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When is Market Incompleteness Irrelevant for the Price of Aggregate Risk (and when is it not)?

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  • Dirk Krueger
  • Hanno Lustig

Abstract

In a standard incomplete markets model with a continuum of households that have constant relative risk aversion (CRRA) preferences, the absence of insurance markets for idiosyncratic labor income risk has no effect on the premium for aggregate risk if the distribution of idiosyncratic risk is independent of aggregate shocks and aggregate consumption growth is independent over time. In the equilibrium, which features trade and binding solvency constraints, as opposed to Constantinides and Duffie (1996), households only use the stock market to smooth consumption; the bond market is inoperative. Furthermore we show that the cross-sectional wealth and consumption distributions are not affected by aggregate shocks. These results hold regardless of the persistence of idiosyncratic shocks, and arise even when households face tight solvency constraints, but only a weaker irrelevance result survives when we allow for predictability in aggregate consumption growth.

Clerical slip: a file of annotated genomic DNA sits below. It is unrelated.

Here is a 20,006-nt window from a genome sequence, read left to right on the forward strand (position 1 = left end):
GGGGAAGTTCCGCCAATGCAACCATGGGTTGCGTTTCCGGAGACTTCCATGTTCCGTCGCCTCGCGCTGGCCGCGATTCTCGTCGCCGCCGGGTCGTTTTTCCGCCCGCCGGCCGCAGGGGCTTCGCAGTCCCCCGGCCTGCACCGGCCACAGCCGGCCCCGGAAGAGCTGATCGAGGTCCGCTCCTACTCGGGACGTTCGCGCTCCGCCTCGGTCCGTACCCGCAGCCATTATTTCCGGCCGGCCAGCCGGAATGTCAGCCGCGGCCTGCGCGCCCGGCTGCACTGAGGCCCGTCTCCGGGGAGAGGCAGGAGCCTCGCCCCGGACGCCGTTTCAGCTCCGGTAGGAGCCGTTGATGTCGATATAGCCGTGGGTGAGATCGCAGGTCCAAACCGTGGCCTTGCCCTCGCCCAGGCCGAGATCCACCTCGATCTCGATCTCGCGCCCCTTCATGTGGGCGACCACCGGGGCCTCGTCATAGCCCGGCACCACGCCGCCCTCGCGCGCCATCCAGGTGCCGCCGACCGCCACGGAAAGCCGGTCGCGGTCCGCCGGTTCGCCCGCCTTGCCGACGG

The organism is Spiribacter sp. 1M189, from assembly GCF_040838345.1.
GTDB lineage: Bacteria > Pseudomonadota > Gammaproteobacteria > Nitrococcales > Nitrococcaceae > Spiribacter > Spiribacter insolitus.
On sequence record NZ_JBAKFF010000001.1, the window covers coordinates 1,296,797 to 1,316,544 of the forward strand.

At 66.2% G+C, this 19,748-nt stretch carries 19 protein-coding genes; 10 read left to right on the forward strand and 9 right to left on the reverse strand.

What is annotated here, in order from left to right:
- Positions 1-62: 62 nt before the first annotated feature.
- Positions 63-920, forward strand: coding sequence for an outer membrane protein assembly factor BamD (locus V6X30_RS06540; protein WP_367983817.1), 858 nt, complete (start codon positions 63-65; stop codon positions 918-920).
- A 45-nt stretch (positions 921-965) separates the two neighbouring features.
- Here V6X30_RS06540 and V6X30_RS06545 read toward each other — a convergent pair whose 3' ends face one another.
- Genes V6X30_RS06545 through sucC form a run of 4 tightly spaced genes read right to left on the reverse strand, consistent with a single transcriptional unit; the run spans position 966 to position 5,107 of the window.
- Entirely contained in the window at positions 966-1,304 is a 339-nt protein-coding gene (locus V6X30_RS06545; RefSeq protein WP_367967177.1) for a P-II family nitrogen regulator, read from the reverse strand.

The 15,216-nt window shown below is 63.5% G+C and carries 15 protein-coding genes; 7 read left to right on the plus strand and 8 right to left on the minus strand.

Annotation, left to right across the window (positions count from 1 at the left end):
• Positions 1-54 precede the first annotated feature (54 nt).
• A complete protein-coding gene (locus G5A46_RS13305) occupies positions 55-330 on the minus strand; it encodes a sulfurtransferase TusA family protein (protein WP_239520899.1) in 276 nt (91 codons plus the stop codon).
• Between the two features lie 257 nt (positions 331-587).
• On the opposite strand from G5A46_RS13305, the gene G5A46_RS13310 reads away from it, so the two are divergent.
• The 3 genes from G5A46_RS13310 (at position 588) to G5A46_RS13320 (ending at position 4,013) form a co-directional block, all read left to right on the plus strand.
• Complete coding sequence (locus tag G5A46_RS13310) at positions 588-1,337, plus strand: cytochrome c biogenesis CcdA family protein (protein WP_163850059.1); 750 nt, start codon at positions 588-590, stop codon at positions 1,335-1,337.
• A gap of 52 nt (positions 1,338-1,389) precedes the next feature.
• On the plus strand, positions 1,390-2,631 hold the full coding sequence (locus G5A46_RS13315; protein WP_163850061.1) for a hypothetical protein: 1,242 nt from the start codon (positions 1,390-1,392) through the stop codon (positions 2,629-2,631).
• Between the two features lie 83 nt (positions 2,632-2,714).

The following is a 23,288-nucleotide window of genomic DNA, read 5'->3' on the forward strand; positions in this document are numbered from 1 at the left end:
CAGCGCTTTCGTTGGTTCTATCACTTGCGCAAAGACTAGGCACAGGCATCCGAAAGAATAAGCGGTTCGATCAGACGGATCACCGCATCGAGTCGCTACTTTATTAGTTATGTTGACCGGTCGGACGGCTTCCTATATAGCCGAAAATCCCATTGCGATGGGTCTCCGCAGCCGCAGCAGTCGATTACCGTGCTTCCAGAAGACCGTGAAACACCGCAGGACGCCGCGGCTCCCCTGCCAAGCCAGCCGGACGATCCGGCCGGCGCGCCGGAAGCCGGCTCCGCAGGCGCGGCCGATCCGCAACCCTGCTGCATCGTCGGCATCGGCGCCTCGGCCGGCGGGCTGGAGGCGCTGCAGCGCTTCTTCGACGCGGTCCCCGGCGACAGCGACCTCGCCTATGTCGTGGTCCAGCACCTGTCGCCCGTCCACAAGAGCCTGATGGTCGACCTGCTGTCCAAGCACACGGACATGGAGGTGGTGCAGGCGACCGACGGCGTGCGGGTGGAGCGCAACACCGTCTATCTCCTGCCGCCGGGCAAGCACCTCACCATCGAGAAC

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Paper provided by National Bureau of Economic Research, Inc in its series NBER Working Papers with number 12634.

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Date of creation: Oct 2006
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Publication status: published as Krueger, Dirk & Lustig, Hanno, 2010. "When is market incompleteness irrelevant for the price of aggregate risk (and when is it not)?," Journal of Economic Theory, Elsevier, vol. 145(1), pages 1-41, January.
Handle: RePEc:nbr:nberwo:12634

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